Having a job offer in a foreign country can be exciting and daunting. If you have a family, and/or children, the concerns about relocation, changing your way of life, creating new routines, and finding a new home can be overwhelming. But, if you have received and accepted an overseas job offer, your immediate concern should be getting the proper documents to enable you to work legally in the country where your future lies.
Having worked with multiple countries work visas, and having helped to relocate thousands of individuals over six continents, here are some of our tips to help you through the process.
Documents to prepare for your lawyers for the work authorization (if applicable).
Prepare your resume, passport copy, degrees, employment agreement, and any certificates pertaining to your area of work. Provide any certified translations you have of the documents into the language where you will be working. These items are most crucial for the work authorization portion of your work visa. The representative helping you with your paperwork should already know your position and job description. However, in the event that they do not, you should also have that prepared. These should all be available in hard copy as well as in electronic versions.
Documents to prepare for your family for your visa application. Family visas are usually processed only after you have received a work authorization/permit. To prepare for your family visa applications you should collect passport photos (at least two hard copies) for each family member as well as copies of each of their passports. You should also have your marriage license and the birth certificate of each child copied, and translated (and certified), to submit. Any additional IDs of the family members should also be provided. These might include driver licenses or state IDs. Some countries will require you to show that you have housing accommodation and medical insurance for the duration of your stay, so be prepared to show these items as well. Finally, many country’s visa applications have gone online, so you should have your documents scanned and saved, ready to email or upload into a site as directed by your employer’s representative.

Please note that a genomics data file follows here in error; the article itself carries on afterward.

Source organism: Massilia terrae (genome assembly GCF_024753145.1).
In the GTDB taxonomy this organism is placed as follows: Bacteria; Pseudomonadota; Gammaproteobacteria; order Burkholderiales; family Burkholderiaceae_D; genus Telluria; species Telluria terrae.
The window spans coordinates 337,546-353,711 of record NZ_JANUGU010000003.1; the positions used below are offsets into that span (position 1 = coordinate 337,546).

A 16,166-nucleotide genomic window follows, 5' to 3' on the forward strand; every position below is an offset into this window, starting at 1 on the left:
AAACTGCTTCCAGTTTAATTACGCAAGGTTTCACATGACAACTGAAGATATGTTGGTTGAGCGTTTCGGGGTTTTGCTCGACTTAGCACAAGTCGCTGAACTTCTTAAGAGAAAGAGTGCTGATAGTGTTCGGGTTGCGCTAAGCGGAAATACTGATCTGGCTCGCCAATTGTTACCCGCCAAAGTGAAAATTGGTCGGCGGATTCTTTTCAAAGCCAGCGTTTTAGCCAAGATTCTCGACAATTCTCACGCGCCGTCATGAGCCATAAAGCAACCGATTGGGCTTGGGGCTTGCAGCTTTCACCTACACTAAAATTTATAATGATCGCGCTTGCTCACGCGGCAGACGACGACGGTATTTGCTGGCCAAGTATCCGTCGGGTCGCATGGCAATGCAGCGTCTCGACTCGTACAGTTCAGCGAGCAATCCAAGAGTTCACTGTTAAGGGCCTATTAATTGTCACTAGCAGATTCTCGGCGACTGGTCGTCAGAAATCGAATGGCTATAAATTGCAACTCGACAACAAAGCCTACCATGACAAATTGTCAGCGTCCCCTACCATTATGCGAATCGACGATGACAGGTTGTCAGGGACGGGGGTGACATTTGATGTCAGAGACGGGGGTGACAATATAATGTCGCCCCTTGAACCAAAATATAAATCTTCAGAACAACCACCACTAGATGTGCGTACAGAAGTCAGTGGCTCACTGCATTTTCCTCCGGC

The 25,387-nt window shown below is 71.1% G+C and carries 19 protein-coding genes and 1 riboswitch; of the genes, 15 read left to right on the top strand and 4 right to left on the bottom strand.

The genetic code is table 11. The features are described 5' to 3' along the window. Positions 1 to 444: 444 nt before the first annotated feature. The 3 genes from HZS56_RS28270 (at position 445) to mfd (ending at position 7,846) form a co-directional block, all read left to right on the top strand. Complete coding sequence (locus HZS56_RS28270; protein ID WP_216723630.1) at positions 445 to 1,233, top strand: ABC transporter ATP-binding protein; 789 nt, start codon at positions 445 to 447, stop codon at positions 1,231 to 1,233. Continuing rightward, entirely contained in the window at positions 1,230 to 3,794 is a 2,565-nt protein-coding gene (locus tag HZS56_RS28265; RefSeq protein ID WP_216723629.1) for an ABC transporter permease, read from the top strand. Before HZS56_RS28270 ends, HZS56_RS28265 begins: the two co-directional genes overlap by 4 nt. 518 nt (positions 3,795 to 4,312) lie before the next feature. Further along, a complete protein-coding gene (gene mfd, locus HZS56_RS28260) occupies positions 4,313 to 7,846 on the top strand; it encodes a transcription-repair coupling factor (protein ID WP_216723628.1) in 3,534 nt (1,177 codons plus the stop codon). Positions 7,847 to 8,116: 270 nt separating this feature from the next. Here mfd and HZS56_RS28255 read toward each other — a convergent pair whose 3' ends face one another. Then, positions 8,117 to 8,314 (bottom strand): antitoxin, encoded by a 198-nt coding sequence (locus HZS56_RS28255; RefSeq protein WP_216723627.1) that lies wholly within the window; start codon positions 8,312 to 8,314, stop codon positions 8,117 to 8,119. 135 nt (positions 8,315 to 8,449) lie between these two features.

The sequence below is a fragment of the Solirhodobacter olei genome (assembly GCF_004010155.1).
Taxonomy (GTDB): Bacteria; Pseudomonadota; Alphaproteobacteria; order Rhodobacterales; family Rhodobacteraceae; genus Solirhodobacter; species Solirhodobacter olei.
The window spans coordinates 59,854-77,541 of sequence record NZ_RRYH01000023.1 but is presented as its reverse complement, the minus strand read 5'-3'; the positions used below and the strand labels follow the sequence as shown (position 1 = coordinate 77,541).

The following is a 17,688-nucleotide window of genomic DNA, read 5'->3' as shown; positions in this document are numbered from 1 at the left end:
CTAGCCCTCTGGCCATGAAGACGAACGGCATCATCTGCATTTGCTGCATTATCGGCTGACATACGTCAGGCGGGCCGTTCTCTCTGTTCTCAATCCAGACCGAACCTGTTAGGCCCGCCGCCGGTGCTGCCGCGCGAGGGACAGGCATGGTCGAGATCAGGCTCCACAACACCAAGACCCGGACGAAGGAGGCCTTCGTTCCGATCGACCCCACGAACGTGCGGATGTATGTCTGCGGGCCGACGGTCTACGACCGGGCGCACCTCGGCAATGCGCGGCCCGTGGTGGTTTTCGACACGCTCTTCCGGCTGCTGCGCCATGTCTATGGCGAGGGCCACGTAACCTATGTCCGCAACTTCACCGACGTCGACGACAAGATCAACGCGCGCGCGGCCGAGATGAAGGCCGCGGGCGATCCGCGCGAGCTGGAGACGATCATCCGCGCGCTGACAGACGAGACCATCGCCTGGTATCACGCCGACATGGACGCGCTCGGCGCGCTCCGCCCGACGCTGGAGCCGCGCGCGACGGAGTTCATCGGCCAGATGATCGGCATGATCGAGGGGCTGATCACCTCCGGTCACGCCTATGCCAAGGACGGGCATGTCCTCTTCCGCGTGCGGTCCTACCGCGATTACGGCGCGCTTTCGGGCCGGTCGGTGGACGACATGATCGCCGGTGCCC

You might also have to complete online forms on your own to proceed with your application. In addition, some countries will require that you make the visa payment yourself, if your employer has not provided funds for that purpose. Companies normally reimburse for these types of expenses, but you should verify with your employer the procedures for reimbursement or payment of these fees before you begin the application process.
Things to do to prepare for the interview (if applicable). In some instances, you will need to appear for an interview or to present yourself at a local office to finalize your work permit/residence/visa application. You should create a folder with the documents of each members of the family organized into easy to access compartments. For the work-visa holder, your compartment should include all the documents you have submitted for the work authorization process, as well as the visa application process that normally culminates in the interview. Have a corporate credit card handy for miscellaneous visa processing costs, as well as a local mailing address, in case your passport is requested to be kept and sent back to you once the visa has been approved and inserted into your passport.
If done properly, the visa portion of your life-changing move can only take a few days of organization, focus, and appointments, leaving you and your family to the more important task of living meaningfully.